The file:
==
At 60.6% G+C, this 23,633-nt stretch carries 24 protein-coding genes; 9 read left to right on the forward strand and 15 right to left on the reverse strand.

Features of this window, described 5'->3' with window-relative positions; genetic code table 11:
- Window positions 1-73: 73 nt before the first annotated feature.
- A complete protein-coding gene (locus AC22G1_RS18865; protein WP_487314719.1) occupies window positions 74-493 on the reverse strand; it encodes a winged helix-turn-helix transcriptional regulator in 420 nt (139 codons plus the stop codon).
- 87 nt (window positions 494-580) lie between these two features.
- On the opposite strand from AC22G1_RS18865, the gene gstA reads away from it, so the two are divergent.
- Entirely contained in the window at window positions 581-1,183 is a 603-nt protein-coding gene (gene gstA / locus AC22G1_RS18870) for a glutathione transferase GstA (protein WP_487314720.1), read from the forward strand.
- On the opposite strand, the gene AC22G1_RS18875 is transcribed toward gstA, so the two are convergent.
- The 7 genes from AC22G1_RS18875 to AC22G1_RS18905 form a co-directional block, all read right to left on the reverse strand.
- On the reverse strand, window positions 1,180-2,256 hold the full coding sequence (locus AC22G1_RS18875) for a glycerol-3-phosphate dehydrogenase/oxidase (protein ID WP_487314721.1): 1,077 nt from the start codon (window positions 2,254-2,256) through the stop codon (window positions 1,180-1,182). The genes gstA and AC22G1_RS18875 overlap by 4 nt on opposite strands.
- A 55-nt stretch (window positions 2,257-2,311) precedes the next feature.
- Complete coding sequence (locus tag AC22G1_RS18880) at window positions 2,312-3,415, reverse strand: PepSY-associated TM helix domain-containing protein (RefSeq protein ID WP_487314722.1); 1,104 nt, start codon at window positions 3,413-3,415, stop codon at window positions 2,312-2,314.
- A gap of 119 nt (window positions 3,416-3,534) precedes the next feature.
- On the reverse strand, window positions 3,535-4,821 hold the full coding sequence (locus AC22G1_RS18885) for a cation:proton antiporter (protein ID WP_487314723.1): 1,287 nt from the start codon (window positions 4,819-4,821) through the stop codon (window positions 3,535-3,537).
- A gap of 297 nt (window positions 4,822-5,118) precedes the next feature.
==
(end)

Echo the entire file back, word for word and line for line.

At 60.6% G+C, this 23,633-nt stretch carries 24 protein-coding genes; 9 read left to right on the forward strand and 15 right to left on the reverse strand.

Features of this window, described 5'->3' with window-relative positions; genetic code table 11:
- Window positions 1-73: 73 nt before the first annotated feature.
- A complete protein-coding gene (locus AC22G1_RS18865; protein WP_487314719.1) occupies window positions 74-493 on the reverse strand; it encodes a winged helix-turn-helix transcriptional regulator in 420 nt (139 codons plus the stop codon).
- 87 nt (window positions 494-580) lie between these two features.
- On the opposite strand from AC22G1_RS18865, the gene gstA reads away from it, so the two are divergent.
- Entirely contained in the window at window positions 581-1,183 is a 603-nt protein-coding gene (gene gstA / locus AC22G1_RS18870) for a glutathione transferase GstA (protein WP_487314720.1), read from the forward strand.
- On the opposite strand, the gene AC22G1_RS18875 is transcribed toward gstA, so the two are convergent.
- The 7 genes from AC22G1_RS18875 to AC22G1_RS18905 form a co-directional block, all read right to left on the reverse strand.
- On the reverse strand, window positions 1,180-2,256 hold the full coding sequence (locus AC22G1_RS18875) for a glycerol-3-phosphate dehydrogenase/oxidase (protein ID WP_487314721.1): 1,077 nt from the start codon (window positions 2,254-2,256) through the stop codon (window positions 1,180-1,182). The genes gstA and AC22G1_RS18875 overlap by 4 nt on opposite strands.
- A 55-nt stretch (window positions 2,257-2,311) precedes the next feature.
- Complete coding sequence (locus tag AC22G1_RS18880) at window positions 2,312-3,415, reverse strand: PepSY-associated TM helix domain-containing protein (RefSeq protein ID WP_487314722.1); 1,104 nt, start codon at window positions 3,413-3,415, stop codon at window positions 2,312-2,314.
- A gap of 119 nt (window positions 3,416-3,534) precedes the next feature.
- On the reverse strand, window positions 3,535-4,821 hold the full coding sequence (locus AC22G1_RS18885) for a cation:proton antiporter (protein ID WP_487314723.1): 1,287 nt from the start codon (window positions 4,819-4,821) through the stop codon (window positions 3,535-3,537).
- A gap of 297 nt (window positions 4,822-5,118) precedes the next feature.